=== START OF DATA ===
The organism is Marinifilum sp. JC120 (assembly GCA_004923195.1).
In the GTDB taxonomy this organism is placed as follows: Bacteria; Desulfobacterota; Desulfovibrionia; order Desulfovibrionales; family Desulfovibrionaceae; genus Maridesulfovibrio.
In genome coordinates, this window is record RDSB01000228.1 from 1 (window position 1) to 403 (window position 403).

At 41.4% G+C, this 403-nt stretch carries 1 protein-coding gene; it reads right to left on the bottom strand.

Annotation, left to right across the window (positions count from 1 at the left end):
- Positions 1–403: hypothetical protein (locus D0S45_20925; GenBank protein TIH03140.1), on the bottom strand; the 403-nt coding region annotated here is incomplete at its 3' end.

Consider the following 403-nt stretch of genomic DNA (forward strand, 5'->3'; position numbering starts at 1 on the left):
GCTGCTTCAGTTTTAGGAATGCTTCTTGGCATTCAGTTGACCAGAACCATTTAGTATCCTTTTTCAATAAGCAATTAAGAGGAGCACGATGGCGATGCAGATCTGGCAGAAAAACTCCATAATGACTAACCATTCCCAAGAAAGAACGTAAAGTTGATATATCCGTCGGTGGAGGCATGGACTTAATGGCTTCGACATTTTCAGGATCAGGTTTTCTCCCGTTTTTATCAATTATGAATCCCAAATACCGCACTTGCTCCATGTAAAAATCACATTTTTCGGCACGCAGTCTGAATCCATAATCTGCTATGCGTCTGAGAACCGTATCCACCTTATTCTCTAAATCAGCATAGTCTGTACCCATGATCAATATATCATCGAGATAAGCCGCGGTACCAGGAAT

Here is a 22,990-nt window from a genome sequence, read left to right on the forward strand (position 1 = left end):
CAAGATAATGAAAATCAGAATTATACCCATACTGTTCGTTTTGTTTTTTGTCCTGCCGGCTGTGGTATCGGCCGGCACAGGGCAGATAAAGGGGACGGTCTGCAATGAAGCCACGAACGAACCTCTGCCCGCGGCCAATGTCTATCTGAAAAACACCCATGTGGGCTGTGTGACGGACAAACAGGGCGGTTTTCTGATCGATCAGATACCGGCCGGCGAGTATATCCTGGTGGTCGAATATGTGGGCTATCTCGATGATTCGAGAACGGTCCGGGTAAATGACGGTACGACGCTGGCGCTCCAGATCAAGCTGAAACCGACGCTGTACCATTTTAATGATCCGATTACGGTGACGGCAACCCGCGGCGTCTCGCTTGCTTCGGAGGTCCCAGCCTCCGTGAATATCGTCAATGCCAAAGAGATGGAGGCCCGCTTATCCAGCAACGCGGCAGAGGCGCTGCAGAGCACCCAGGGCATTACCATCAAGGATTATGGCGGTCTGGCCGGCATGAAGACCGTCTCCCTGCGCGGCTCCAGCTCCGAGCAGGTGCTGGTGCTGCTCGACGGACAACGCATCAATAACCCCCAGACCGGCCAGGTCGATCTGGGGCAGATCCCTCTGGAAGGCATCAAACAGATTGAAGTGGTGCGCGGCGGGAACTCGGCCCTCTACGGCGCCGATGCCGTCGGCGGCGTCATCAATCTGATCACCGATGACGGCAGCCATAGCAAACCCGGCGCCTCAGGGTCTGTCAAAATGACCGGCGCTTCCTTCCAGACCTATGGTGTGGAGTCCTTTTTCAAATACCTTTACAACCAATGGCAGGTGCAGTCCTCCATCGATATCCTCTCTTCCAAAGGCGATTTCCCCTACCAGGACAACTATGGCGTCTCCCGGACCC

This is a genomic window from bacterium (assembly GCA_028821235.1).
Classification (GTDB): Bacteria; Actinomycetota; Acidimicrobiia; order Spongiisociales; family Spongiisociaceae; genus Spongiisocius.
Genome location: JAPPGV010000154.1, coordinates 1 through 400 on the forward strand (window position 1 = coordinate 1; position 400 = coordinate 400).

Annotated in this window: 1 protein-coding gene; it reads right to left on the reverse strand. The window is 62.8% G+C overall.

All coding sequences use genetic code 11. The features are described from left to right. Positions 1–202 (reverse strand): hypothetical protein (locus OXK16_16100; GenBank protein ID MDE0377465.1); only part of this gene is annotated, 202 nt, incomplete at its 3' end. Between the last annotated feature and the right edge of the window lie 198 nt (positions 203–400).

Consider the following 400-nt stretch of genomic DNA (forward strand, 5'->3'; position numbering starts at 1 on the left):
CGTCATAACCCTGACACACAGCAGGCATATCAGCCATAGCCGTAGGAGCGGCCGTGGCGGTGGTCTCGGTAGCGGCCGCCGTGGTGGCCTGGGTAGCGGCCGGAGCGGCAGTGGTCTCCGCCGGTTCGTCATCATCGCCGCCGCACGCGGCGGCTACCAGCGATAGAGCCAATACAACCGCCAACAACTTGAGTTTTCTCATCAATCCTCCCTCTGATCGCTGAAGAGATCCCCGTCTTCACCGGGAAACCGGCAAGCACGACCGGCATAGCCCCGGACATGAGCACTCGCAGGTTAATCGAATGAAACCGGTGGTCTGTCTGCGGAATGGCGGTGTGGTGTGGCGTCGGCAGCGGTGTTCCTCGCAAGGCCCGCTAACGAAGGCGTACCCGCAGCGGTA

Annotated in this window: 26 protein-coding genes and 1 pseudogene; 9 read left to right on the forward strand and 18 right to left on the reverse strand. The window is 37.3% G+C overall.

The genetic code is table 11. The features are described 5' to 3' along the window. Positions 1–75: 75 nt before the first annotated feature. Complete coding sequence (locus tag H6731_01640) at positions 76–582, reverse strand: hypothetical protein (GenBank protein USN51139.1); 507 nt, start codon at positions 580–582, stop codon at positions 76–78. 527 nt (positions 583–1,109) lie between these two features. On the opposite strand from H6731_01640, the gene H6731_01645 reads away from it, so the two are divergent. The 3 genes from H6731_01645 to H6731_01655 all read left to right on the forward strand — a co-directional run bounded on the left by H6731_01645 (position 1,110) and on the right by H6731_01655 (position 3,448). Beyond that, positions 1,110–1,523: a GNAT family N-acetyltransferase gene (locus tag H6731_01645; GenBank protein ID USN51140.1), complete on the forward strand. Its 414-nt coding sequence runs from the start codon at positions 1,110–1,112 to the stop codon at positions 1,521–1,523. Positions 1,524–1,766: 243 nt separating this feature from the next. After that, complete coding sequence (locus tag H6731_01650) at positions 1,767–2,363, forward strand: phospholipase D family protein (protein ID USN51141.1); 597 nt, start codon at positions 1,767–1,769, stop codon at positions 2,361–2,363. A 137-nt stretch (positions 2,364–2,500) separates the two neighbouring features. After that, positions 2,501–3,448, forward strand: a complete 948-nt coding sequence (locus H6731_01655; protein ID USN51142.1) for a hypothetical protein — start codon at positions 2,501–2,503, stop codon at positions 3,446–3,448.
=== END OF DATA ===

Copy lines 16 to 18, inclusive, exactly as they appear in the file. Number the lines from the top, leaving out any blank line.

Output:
Consider the following 400-nt stretch of genomic DNA (forward strand, 5'->3'; position numbering starts at 1 on the left):
CGTCATAACCCTGACACACAGCAGGCATATCAGCCATAGCCGTAGGAGCGGCCGTGGCGGTGGTCTCGGTAGCGGCCGCCGTGGTGGCCTGGGTAGCGGCCGGAGCGGCAGTGGTCTCCGCCGGTTCGTCATCATCGCCGCCGCACGCGGCGGCTACCAGCGATAGAGCCAATACAACCGCCAACAACTTGAGTTTTCTCATCAATCCTCCCTCTGATCGCTGAAGAGATCCCCGTCTTCACCGGGAAACCGGCAAGCACGACCGGCATAGCCCCGGACATGAGCACTCGCAGGTTAATCGAATGAAACCGGTGGTCTGTCTGCGGAATGGCGGTGTGGTGTGGCGTCGGCAGCGGTGTTCCTCGCAAGGCCCGCTAACGAAGGCGTACCCGCAGCGGTA

Annotated in this window: 26 protein-coding genes and 1 pseudogene; 9 read left to right on the forward strand and 18 right to left on the reverse strand. The window is 37.3% G+C overall.